Towards a Global Brain
Tim O’Reilly (O’Reilly Media)
Tim O'Reilly (O'Reilly Media) Tim O'Reilly is the founder and CEO of O'Reilly Media Inc., thought by many to be the best computer book publisher in the world. O'Reilly Media also hosts conferences on technology topics, including the O'Reilly Open Source Convention, the Web 2.0 Summit, Strata: The Business of Data, and many others. O'Reilly's Make: magazine and Maker Faire has been compared to the West Coast Computer Faire, which launched the personal computer revolution. Tim's blog, the O'Reilly Radar "watches the alpha geeks" to determine emerging technology trends, and serves as a platform for advocacy about issues of importance to the technical community. Tim is also a partner at O'Reilly AlphaTech Ventures, O'Reilly's early stage venture firm, and is on the board of Safari Books Online.
Abstract. At the same time as we are seeing breakthrough after breakthrough in artificial intelligence, were also seeing the fulfillment of the vision of Vannevar Bush, JCR Licklider, and Doug Engelbart that computers could augment human information retrieval and problem solving. AI turned out not to be a matter of developing better algorithms, but of having enough data. The key applications of the web combine machine learning algorithms with techniques for harnessing the collective intelligence of users as captured in massive, interlinked cloud databases. Bit by bit, this is leading us towards a new kind of global brain, in which we have met the AI, and it is us. We and our devices are its senses, our databases are its memory, its habits, and even its dreams. This global brain is still a child, but as its parents, we have a responsibility to think about how best to raise it. What should we be teaching our future augmented selves? How can we make the emerging global consciousness not only more resilient, but more moral?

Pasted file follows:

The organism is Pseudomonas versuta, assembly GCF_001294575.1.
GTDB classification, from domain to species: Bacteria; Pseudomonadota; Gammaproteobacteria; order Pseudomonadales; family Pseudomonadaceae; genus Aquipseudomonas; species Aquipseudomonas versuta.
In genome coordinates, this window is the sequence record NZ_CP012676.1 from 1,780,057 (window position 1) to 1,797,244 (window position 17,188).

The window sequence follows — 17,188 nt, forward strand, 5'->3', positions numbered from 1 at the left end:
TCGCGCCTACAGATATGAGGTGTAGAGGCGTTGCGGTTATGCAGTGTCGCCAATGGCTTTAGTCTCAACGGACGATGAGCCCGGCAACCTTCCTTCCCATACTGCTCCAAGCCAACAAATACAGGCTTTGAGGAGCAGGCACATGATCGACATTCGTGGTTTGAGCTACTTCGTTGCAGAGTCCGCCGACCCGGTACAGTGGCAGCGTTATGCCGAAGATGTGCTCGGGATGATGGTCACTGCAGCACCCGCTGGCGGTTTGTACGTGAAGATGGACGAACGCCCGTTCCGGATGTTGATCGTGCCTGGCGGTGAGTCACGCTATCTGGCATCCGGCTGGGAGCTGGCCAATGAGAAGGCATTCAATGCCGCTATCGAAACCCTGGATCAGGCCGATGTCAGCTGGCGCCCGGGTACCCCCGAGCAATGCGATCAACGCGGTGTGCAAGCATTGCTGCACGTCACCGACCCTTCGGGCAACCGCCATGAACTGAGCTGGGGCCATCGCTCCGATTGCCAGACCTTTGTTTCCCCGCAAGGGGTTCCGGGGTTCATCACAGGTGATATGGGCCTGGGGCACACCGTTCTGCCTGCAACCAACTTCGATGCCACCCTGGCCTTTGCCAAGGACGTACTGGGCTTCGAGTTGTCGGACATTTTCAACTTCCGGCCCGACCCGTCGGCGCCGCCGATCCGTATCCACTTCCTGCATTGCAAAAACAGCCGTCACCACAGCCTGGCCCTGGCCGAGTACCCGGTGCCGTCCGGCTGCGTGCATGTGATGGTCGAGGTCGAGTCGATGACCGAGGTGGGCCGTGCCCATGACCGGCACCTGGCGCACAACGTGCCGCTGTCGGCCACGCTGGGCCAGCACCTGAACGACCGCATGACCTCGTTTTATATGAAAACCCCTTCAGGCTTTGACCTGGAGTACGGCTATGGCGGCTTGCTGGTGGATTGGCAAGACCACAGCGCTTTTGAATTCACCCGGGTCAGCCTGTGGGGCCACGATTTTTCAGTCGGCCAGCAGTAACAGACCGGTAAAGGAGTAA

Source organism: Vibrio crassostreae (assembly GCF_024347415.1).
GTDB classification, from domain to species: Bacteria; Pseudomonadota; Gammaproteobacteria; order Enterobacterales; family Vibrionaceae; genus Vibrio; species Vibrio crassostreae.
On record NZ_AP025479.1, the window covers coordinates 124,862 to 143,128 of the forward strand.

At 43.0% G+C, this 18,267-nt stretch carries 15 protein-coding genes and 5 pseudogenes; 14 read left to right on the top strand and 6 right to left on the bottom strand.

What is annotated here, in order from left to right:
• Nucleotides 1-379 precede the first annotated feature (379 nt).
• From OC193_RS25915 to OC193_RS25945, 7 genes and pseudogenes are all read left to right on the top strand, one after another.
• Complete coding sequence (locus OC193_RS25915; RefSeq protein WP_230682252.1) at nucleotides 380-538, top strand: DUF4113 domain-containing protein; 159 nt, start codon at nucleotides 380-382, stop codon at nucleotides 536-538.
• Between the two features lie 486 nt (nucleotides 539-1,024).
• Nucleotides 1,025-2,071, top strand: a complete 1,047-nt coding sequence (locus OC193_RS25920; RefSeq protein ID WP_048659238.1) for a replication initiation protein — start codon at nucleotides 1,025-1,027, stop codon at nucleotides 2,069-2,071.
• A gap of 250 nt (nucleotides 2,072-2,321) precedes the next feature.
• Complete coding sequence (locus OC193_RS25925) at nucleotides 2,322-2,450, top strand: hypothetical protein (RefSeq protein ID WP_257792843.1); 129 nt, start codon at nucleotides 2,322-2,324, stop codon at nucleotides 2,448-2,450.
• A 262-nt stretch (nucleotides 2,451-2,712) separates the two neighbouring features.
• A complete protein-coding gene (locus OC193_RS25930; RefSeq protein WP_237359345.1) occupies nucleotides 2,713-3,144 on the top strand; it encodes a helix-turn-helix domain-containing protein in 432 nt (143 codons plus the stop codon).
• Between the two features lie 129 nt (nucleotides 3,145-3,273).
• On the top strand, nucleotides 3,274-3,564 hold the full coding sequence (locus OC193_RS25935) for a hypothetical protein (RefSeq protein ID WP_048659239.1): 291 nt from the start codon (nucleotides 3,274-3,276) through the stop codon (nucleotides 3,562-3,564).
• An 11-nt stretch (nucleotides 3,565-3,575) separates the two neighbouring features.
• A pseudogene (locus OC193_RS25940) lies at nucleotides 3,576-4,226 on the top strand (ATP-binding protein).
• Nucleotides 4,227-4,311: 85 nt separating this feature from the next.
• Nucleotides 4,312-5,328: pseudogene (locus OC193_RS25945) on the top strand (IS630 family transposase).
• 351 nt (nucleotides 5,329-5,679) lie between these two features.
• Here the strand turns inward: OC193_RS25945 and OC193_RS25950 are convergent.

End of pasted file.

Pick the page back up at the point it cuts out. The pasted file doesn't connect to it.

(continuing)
Is it still "Big Data" if it fits in my pocket?
David Campbell (Microsoft)
David Campbell (Microsoft) David Campbell is a Microsoft Technical Fellow working in Microsoft Corp.’s Server and Tools Business. Campbell joined Microsoft in 1994 from Digital Equipment Corp. as Microsoft began its push to become a credible enterprise software vendor. His early work at Microsoft included creating an OLE DB interface over the existing SQL Server storage engine, which helped to bootstrap SQL Server’s present-generation query processor. He also worked closely with Mohsen Agsen, another Microsoft Technical Fellow, and the Microsoft Transaction Server team to add distributed transaction support to SQL Server 6.5. Microsoft made a bold move to re-architect SQL Server for the SQL Server 7.0 release. As a key technical member of the storage engine team, Campbell implemented the SQL Server lock manager and other critical concurrency control mechanisms. He also implemented row-level locking in SQL Server 7.0, one of the hallmark features of the release.
Through the SQL Server 2000 and SQL Server 2005 releases, Campbell served in a variety of roles including product-level architect and general manager of product development. After the SQL Server 2005 release, he led a small team in redesigning SQL Server product development methodology. The new process, used to produce SQL Server 2008, resulted in SQL Server 2008 having the highest initial quality levels of any SQL Server release to date. As of August 2010, Campbell is serving as general manager of Microsoft’s Data and Modeling Group, which oversees Microsoft’s data modeling and data access strategies.
Campbell holds a number of patents in the data management, schema and software quality realms. He is also a frequent speaker at industry and research conferences on a variety of data management and software development topics. His current product development interests include cloud-scale computing, realizing value from ambient data, and multidimensional, context-rich computing experiences.
Abstract. "Big Data" is a hot topic but, in many ways, we are still trying to define what the phrase "Big Data" means. For many, there are more questions than answers at this point. Is it about size alone? complexity? variability? data shape? price/performance? new workloads? new types of users? Are existing data models, data management systems, data languages, and BI/ETL tools relevant in this space? Is MapReduce really a "major step backwards"? I have spent time over the last several years trying to answer many of these questions to my own satisfaction. As part of the journey I have witnessed a number of natural patterns that emerge in big data processing. In this talk I will present a catalog of these patterns and illustrate them across a scale spectrum from megabytes to 100s of petabytes. Finally, I will offer some thoughts around a systems and research agenda for this new world.